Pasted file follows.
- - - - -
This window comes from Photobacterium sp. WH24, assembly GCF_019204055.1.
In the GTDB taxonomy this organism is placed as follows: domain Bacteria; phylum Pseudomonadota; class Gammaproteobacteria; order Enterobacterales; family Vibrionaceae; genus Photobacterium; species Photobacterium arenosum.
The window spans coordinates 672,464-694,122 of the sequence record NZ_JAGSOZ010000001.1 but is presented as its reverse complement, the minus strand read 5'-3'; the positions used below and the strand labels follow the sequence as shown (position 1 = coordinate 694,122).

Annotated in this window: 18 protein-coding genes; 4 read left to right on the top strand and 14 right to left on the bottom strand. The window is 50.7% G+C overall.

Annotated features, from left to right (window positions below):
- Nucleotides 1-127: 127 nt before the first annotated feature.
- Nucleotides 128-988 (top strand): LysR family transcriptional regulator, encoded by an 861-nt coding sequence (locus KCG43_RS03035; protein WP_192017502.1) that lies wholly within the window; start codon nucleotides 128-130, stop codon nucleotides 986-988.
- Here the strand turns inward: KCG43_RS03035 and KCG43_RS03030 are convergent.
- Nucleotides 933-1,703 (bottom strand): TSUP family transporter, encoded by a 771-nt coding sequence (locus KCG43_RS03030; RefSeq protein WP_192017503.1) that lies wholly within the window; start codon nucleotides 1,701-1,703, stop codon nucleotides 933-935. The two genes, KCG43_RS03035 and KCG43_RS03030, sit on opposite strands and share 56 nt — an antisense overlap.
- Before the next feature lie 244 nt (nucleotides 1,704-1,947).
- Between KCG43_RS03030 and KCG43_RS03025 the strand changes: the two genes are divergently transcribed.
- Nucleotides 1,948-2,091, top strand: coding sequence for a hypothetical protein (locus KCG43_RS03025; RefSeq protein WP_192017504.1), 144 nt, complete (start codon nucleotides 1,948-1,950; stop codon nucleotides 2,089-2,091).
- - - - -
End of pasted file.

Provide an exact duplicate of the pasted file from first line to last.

This window comes from Photobacterium sp. WH24, assembly GCF_019204055.1.
In the GTDB taxonomy this organism is placed as follows: domain Bacteria; phylum Pseudomonadota; class Gammaproteobacteria; order Enterobacterales; family Vibrionaceae; genus Photobacterium; species Photobacterium arenosum.
The window spans coordinates 672,464-694,122 of the sequence record NZ_JAGSOZ010000001.1 but is presented as its reverse complement, the minus strand read 5'-3'; the positions used below and the strand labels follow the sequence as shown (position 1 = coordinate 694,122).

Annotated in this window: 18 protein-coding genes; 4 read left to right on the top strand and 14 right to left on the bottom strand. The window is 50.7% G+C overall.

Annotated features, from left to right (window positions below):
- Nucleotides 1-127: 127 nt before the first annotated feature.
- Nucleotides 128-988 (top strand): LysR family transcriptional regulator, encoded by an 861-nt coding sequence (locus KCG43_RS03035; protein WP_192017502.1) that lies wholly within the window; start codon nucleotides 128-130, stop codon nucleotides 986-988.
- Here the strand turns inward: KCG43_RS03035 and KCG43_RS03030 are convergent.
- Nucleotides 933-1,703 (bottom strand): TSUP family transporter, encoded by a 771-nt coding sequence (locus KCG43_RS03030; RefSeq protein WP_192017503.1) that lies wholly within the window; start codon nucleotides 1,701-1,703, stop codon nucleotides 933-935. The two genes, KCG43_RS03035 and KCG43_RS03030, sit on opposite strands and share 56 nt — an antisense overlap.
- Before the next feature lie 244 nt (nucleotides 1,704-1,947).
- Between KCG43_RS03030 and KCG43_RS03025 the strand changes: the two genes are divergently transcribed.
- Nucleotides 1,948-2,091, top strand: coding sequence for a hypothetical protein (locus KCG43_RS03025; RefSeq protein WP_192017504.1), 144 nt, complete (start codon nucleotides 1,948-1,950; stop codon nucleotides 2,089-2,091).